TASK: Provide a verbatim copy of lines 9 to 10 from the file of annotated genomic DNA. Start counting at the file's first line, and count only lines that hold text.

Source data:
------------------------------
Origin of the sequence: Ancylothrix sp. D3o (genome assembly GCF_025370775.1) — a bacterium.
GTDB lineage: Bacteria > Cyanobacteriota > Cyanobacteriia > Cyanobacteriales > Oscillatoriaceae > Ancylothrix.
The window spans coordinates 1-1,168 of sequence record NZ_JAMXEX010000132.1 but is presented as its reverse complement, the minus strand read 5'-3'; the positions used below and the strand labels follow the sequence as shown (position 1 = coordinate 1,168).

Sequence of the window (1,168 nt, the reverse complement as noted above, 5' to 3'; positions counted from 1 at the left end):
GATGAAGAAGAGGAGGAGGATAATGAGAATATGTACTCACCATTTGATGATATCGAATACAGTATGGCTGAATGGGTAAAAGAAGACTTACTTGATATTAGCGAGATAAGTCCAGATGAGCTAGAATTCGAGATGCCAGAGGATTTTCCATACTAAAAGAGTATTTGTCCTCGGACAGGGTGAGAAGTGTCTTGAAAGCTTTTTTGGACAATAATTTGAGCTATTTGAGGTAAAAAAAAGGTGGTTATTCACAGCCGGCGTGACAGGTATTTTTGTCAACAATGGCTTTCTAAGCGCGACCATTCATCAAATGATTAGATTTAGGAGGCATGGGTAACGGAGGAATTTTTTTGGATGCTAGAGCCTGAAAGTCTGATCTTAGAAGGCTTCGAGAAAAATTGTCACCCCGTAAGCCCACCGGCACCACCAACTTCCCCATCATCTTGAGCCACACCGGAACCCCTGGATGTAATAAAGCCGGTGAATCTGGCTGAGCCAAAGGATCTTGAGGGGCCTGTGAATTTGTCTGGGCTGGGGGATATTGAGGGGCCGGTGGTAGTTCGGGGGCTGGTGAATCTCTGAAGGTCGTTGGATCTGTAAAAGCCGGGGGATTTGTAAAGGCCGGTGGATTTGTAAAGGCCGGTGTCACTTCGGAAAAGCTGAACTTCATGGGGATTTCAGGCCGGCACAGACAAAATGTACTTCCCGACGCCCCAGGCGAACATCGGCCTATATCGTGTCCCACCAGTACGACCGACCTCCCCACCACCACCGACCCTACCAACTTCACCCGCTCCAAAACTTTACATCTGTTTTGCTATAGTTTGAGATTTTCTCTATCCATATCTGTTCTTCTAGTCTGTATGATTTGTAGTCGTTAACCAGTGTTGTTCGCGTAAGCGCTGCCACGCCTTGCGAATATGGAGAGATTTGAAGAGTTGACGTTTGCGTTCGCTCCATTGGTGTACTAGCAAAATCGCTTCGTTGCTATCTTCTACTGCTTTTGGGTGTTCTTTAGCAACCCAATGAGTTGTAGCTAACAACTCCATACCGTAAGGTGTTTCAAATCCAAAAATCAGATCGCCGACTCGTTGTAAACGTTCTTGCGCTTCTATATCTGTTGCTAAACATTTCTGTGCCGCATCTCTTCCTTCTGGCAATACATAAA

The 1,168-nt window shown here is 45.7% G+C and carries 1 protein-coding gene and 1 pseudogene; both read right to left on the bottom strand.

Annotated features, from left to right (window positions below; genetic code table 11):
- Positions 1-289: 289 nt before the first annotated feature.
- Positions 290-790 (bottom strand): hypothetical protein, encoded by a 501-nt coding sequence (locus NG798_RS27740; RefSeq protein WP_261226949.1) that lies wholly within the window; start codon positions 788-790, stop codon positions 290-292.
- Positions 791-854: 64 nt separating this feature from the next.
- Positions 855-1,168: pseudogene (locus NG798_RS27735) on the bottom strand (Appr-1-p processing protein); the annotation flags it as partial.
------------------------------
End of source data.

- Positions 290-790 (bottom strand): hypothetical protein, encoded by a 501-nt coding sequence (locus NG798_RS27740; RefSeq protein WP_261226949.1) that lies wholly within the window; start codon positions 788-790, stop codon positions 290-292.
- Positions 791-854: 64 nt separating this feature from the next.